Mice and coffins: Cambridge's Museum of Archaeology and Anthropology reopens

By Ben Miller | 29 May 2012
A photo of a skeleton inside a stone and lead coffin with its mouth wide open
© MAA, University of Cambridge
Reopening: Museum of Archaeology and Anthropology, Cambridge University, Cambridge

When a dig for a housing development in the Arbury area of Cambridge during the 1950s found a coffin containing the body of a middle-aged woman from Roman Britain, her corpse wasn’t all archaeologists would find inside the lead and stone tomb.

The remains of a mouse and a coffin were also in there. One or both of them had nibbled at the woman’s leg.

“Every one of the objects tells not just one stories, but many,” reflects curator Mark Elliott, who had the joy of reopening the Museum of Archaeology and Anthropology, one of Cambridge University’s most eye-catching museums, on May 25.

A photo of two indigenous tribal masks inside a glass case inside a museum
The museum has acted as a base for teaching and research for 125 years
© MAA, University of Cambridge
“Because we have so many, but can only show a few, each one has been specifically chosen for the stories they tell, the knowledge they contain and the secrets they reveal. This is the world in Cambridge.”

The coffin was immortalised in a Sylvia Plath poem, All the Dead Dears, written while she was studying at the university.

It’s hard to imagine a museum more disposed to poetic inspiration. The most far-flung object, a Maori trumpet made of Triton shell, was collected by Captain Cook in New Zealand 239 years ago, travelling more than 11,000 miles to stand alongside other artefacts assembled by Cook and his crew during their first day on Australian soil, representing the first Aboriginal items collected by Europeans.

The rarest object is a Sufi Muslim snakes and ladders board, and the most contentious might be Benin bronzes seized during British raids on Nigeria at the end of the colonial war.

“If it got to the stage of someone submitting a repatriation request that we weren’t expecting, we would feel that we weren’t doing our jobs properly,” admits Elliott.

“That said, some people do want specific objects returned, and it is now widely accepted that human remains should, in many cases, be sent back to the groups concerned.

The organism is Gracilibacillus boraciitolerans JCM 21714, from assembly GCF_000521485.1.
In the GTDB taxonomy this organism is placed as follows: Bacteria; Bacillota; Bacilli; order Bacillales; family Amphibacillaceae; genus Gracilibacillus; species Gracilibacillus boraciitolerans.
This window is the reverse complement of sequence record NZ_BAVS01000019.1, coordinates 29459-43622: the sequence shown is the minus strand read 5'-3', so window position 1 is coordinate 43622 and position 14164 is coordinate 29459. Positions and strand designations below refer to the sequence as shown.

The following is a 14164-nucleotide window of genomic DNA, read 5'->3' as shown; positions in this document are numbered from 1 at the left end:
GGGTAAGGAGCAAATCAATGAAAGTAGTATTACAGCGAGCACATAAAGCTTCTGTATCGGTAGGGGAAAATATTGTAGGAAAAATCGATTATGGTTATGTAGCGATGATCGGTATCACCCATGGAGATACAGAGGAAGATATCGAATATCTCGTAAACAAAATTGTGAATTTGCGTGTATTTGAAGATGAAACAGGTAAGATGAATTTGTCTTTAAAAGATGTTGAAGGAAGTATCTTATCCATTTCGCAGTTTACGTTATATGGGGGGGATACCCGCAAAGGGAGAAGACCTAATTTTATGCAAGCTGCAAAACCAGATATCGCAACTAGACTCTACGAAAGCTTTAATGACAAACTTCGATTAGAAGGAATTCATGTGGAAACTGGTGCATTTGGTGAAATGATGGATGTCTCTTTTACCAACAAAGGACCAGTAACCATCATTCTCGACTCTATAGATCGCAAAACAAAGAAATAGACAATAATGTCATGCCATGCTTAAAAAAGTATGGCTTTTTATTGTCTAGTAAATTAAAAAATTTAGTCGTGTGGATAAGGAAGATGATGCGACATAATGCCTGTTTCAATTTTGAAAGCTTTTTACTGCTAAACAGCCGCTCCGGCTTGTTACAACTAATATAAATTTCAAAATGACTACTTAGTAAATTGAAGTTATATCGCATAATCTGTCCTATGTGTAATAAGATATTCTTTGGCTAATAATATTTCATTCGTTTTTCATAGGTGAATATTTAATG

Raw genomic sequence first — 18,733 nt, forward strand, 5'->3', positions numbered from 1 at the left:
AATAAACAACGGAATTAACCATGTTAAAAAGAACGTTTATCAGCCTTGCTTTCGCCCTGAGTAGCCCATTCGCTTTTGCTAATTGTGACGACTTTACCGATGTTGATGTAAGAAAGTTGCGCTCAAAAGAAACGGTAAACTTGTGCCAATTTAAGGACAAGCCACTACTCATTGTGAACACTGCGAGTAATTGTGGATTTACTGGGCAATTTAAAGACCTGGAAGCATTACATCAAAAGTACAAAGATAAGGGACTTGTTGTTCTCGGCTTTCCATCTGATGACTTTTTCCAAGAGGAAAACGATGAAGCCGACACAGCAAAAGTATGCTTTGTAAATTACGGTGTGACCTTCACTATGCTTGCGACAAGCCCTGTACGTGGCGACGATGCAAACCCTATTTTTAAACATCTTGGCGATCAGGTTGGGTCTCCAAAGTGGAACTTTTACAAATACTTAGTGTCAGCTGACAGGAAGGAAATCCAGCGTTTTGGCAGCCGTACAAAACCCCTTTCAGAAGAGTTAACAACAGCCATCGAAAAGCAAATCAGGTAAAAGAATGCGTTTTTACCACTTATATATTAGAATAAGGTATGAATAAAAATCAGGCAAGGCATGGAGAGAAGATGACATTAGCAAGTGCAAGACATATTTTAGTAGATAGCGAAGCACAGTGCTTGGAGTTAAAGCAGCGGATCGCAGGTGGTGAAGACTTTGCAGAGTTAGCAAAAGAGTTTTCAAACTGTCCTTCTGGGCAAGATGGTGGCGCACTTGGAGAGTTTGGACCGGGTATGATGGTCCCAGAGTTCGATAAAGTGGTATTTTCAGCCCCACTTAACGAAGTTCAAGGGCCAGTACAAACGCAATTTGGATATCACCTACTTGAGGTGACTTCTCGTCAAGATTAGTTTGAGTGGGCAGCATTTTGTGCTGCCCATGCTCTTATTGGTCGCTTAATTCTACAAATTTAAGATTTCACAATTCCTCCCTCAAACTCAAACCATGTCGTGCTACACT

“We don’t hold anatomical collections, but like most European museums we have returned objects.”

For all the tough decisions to be made, the £1.8 million refurbishment has allowed certain precious objects to go on public display for the first time, or to return after decades in storage.

They’re as singularly exotic as you might expect. A sculpture from the Azande people of Sudan, a village guardian figure from Bali, a sculpture of the wife of a Nicobar islands chief and a brick from the city of Babylon (stamped with a 1,300-year-old footprint) are among them, not to mention Iron Age torcs and a Romano-British beaker decorated with scenes of naked women driving chariots pulled by penises.

Conversely, the museum spotted a century-old sign language plate the length of a running track from its entrance, unearthed during preparatory work for the city’s John Lewis store in 2006.

“They take us from the other side of the road to the far corners of the inhabited earth,” says Elliott prophetically.

“They allow us to look back into the past and take that past with us into the future. Everything in here was made by somebody, somewhere, at some time across the span of human history. There’s an awful lot people can get from these objects.

“Museums are places where things happen – they’re not just dusty places where the objects go to die.”

  • Open Tuesday-Saturday 10.30am-4.30pm (closed June 5 2012). Admission free.

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